- 4-16-10 Tribal Belly Dance Matures into its Prime, It All Unfolds at L’Amour de la Danse
Although the show was not intended to be a Tribal show, because the Bay Area is the cradle of Tribal style, the line-up did a marvelous job of presenting this genre’s rich variety.
- 5-18-07 An Evening with The American Bellydance Superstars,
Marin Civic Auditorium, March 3, 2007. "Even though the dancing from Egyptian cabaret to tribal and venues in between is incredibly bold, excellent in stylizing and format… it truly is an American tableau of how we represent this art."
- 5-15-07 Tribal Throwdown Photos and Workshop Review for Heather Stants’ “Appetite for Deconstruction: Urban Tribal Style”
March 17, 2007 Live Oak Center in Berkeley. Heather’s task was to transmit that fusion thought in the workshop. She did an excellent job.
- 8-17-10 Tribal Videos Today, Tribal Fusions, Volume 2 from Bellydance Superstars Tales of Desire from Hollywood Music
It’s my belief, that as dancers, it’s good to keep up with what’s happening within the greater dance community, even if it doesn’t suit our taste or style. It’s especially important for dance instructors to recognize who the industry leaders are. It doesn’t matter if it’s Egyptian Raks Sharki or Flamenco/Gypsy/Zambra Mora or in this case, Tribal Fusion–knowing who is the current crème-de-la-crème will give you a stronger knowledge base from which to teach your students. Investing in one or two high-quality professionally made Tribal DVDs will add breadth to a dancers video collection.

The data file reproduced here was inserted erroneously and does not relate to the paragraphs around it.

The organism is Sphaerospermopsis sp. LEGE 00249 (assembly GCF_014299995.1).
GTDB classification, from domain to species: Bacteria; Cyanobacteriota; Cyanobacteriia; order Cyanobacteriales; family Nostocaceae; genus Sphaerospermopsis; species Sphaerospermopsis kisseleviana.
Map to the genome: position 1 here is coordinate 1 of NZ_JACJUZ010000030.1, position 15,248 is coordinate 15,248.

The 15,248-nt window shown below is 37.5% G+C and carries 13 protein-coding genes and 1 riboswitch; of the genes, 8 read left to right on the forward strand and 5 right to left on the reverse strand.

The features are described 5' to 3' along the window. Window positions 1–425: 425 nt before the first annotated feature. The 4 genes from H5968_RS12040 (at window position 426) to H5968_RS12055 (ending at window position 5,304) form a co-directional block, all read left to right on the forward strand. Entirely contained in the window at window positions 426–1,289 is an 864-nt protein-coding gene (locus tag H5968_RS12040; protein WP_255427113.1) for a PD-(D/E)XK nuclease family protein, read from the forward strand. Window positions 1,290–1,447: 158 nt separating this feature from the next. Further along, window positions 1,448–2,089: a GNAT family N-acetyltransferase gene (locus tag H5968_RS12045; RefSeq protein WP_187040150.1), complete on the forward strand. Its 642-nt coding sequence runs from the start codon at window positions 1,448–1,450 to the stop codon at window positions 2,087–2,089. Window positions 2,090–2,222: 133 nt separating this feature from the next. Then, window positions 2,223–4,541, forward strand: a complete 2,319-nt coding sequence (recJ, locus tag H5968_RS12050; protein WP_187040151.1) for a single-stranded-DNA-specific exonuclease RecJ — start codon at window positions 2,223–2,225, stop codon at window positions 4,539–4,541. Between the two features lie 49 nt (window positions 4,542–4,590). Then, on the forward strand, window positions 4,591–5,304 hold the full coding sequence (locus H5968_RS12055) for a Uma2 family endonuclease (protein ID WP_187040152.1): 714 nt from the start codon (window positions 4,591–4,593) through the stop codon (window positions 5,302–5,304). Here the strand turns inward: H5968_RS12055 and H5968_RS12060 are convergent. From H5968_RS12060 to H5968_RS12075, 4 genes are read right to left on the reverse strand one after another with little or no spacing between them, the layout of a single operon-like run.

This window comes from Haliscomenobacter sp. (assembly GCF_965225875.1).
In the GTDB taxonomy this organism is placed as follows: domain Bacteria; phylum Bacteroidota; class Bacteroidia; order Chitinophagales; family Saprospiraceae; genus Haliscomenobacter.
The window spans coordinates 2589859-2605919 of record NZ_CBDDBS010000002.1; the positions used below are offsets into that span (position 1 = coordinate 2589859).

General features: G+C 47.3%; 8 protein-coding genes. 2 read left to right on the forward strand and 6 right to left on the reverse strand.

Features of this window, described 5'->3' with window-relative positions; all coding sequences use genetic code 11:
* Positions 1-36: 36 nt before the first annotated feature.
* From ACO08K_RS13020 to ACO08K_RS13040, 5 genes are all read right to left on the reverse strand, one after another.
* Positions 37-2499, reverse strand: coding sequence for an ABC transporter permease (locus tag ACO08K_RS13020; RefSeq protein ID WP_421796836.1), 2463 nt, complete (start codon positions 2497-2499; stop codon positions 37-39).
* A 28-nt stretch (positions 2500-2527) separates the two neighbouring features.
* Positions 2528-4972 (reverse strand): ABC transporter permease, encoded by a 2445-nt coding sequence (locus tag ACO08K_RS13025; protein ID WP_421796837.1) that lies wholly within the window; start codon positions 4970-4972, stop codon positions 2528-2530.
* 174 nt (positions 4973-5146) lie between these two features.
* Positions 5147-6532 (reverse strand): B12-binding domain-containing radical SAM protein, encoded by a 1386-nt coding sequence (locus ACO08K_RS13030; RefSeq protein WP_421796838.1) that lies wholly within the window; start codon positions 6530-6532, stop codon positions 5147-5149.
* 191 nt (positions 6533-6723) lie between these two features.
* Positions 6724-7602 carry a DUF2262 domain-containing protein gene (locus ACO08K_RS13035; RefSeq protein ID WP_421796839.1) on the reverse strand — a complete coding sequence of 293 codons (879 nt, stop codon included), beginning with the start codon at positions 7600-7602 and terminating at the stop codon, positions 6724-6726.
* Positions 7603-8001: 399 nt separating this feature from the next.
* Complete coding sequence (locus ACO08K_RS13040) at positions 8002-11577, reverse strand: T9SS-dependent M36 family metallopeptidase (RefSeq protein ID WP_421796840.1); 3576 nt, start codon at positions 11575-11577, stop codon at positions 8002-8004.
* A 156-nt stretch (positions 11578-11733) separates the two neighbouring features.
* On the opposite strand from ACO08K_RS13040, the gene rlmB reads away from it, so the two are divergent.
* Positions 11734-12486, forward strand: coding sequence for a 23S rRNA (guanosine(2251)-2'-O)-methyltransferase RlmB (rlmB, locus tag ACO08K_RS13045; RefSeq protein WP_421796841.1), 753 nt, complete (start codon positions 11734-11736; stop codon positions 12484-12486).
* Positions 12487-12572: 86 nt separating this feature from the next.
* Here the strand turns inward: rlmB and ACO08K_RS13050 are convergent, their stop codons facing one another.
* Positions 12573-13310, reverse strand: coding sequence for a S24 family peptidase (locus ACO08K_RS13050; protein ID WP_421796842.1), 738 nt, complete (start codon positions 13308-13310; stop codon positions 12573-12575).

- 4-3-06 Rachel Brice Goes Balkan: Pogonometric Revue Reviewed
Sunday, March 12, 2006, CELLspace, 2050 Bryant St., San Francisco, Cost: $15 and worth every penny
- 5-30-08 Welcome to the Gothla! Dancing Along the Sulk Road Review of 3 DVDs
The costumes are fabulous. It’s almost like—who needs all that dance technique if you’re wearing an enormous leather headdress that makes you look like an alien refugee from Star Wars? Tempest’s approach in particular is a painterly one, not surprising from a student of the Rhode Island School of Design.
- 11-29-07 Tribal: Fusion, Bedouin, What’s the Difference? 4 DVDs reviewed and compared
When I see a dancer I really like, I want to *be* her, or him, right at that moment. My heart leaps at the music and then leaps again when I see what they’re doing. With this one, I was interested, but not that engaged.